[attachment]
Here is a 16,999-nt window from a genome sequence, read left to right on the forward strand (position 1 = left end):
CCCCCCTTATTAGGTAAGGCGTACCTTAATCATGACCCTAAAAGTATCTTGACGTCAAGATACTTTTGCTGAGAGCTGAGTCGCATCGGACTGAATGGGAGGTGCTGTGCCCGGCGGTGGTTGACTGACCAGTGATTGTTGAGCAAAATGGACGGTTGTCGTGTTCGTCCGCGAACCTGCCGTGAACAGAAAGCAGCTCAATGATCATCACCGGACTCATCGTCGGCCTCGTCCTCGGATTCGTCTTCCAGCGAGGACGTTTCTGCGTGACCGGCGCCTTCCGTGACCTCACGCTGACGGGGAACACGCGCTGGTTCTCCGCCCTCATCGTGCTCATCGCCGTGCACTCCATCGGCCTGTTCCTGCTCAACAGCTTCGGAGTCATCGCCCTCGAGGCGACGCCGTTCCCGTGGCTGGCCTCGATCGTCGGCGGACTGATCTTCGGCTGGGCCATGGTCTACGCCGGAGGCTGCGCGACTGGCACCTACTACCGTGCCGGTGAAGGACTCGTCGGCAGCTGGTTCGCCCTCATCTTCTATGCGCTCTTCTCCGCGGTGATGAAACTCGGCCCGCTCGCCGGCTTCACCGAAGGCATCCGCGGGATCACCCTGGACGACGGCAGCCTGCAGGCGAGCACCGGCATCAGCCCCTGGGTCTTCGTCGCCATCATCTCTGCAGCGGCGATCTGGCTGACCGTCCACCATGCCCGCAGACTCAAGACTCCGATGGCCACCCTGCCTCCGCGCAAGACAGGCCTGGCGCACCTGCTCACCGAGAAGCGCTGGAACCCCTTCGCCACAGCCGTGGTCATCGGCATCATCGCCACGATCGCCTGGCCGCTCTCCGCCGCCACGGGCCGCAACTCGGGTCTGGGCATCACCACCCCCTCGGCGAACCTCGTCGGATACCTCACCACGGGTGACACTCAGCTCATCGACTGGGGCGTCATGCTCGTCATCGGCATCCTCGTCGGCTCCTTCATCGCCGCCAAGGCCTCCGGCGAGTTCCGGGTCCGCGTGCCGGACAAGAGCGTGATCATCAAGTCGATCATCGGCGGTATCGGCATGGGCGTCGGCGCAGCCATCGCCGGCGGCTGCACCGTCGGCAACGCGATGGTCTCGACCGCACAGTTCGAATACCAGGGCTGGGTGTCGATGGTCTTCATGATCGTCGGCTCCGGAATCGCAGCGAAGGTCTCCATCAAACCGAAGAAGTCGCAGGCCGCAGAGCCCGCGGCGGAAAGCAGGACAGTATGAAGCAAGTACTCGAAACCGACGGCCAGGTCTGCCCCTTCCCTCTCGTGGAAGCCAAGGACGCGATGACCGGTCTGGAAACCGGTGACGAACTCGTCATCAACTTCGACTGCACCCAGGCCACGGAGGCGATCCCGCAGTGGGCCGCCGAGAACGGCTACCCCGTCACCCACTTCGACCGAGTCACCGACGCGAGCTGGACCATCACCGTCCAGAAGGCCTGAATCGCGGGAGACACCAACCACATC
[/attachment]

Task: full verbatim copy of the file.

Here is a 16,999-nt window from a genome sequence, read left to right on the forward strand (position 1 = left end):
CCCCCCTTATTAGGTAAGGCGTACCTTAATCATGACCCTAAAAGTATCTTGACGTCAAGATACTTTTGCTGAGAGCTGAGTCGCATCGGACTGAATGGGAGGTGCTGTGCCCGGCGGTGGTTGACTGACCAGTGATTGTTGAGCAAAATGGACGGTTGTCGTGTTCGTCCGCGAACCTGCCGTGAACAGAAAGCAGCTCAATGATCATCACCGGACTCATCGTCGGCCTCGTCCTCGGATTCGTCTTCCAGCGAGGACGTTTCTGCGTGACCGGCGCCTTCCGTGACCTCACGCTGACGGGGAACACGCGCTGGTTCTCCGCCCTCATCGTGCTCATCGCCGTGCACTCCATCGGCCTGTTCCTGCTCAACAGCTTCGGAGTCATCGCCCTCGAGGCGACGCCGTTCCCGTGGCTGGCCTCGATCGTCGGCGGACTGATCTTCGGCTGGGCCATGGTCTACGCCGGAGGCTGCGCGACTGGCACCTACTACCGTGCCGGTGAAGGACTCGTCGGCAGCTGGTTCGCCCTCATCTTCTATGCGCTCTTCTCCGCGGTGATGAAACTCGGCCCGCTCGCCGGCTTCACCGAAGGCATCCGCGGGATCACCCTGGACGACGGCAGCCTGCAGGCGAGCACCGGCATCAGCCCCTGGGTCTTCGTCGCCATCATCTCTGCAGCGGCGATCTGGCTGACCGTCCACCATGCCCGCAGACTCAAGACTCCGATGGCCACCCTGCCTCCGCGCAAGACAGGCCTGGCGCACCTGCTCACCGAGAAGCGCTGGAACCCCTTCGCCACAGCCGTGGTCATCGGCATCATCGCCACGATCGCCTGGCCGCTCTCCGCCGCCACGGGCCGCAACTCGGGTCTGGGCATCACCACCCCCTCGGCGAACCTCGTCGGATACCTCACCACGGGTGACACTCAGCTCATCGACTGGGGCGTCATGCTCGTCATCGGCATCCTCGTCGGCTCCTTCATCGCCGCCAAGGCCTCCGGCGAGTTCCGGGTCCGCGTGCCGGACAAGAGCGTGATCATCAAGTCGATCATCGGCGGTATCGGCATGGGCGTCGGCGCAGCCATCGCCGGCGGCTGCACCGTCGGCAACGCGATGGTCTCGACCGCACAGTTCGAATACCAGGGCTGGGTGTCGATGGTCTTCATGATCGTCGGCTCCGGAATCGCAGCGAAGGTCTCCATCAAACCGAAGAAGTCGCAGGCCGCAGAGCCCGCGGCGGAAAGCAGGACAGTATGAAGCAAGTACTCGAAACCGACGGCCAGGTCTGCCCCTTCCCTCTCGTGGAAGCCAAGGACGCGATGACCGGTCTGGAAACCGGTGACGAACTCGTCATCAACTTCGACTGCACCCAGGCCACGGAGGCGATCCCGCAGTGGGCCGCCGAGAACGGCTACCCCGTCACCCACTTCGACCGAGTCACCGACGCGAGCTGGACCATCACCGTCCAGAAGGCCTGAATCGCGGGAGACACCAACCACATC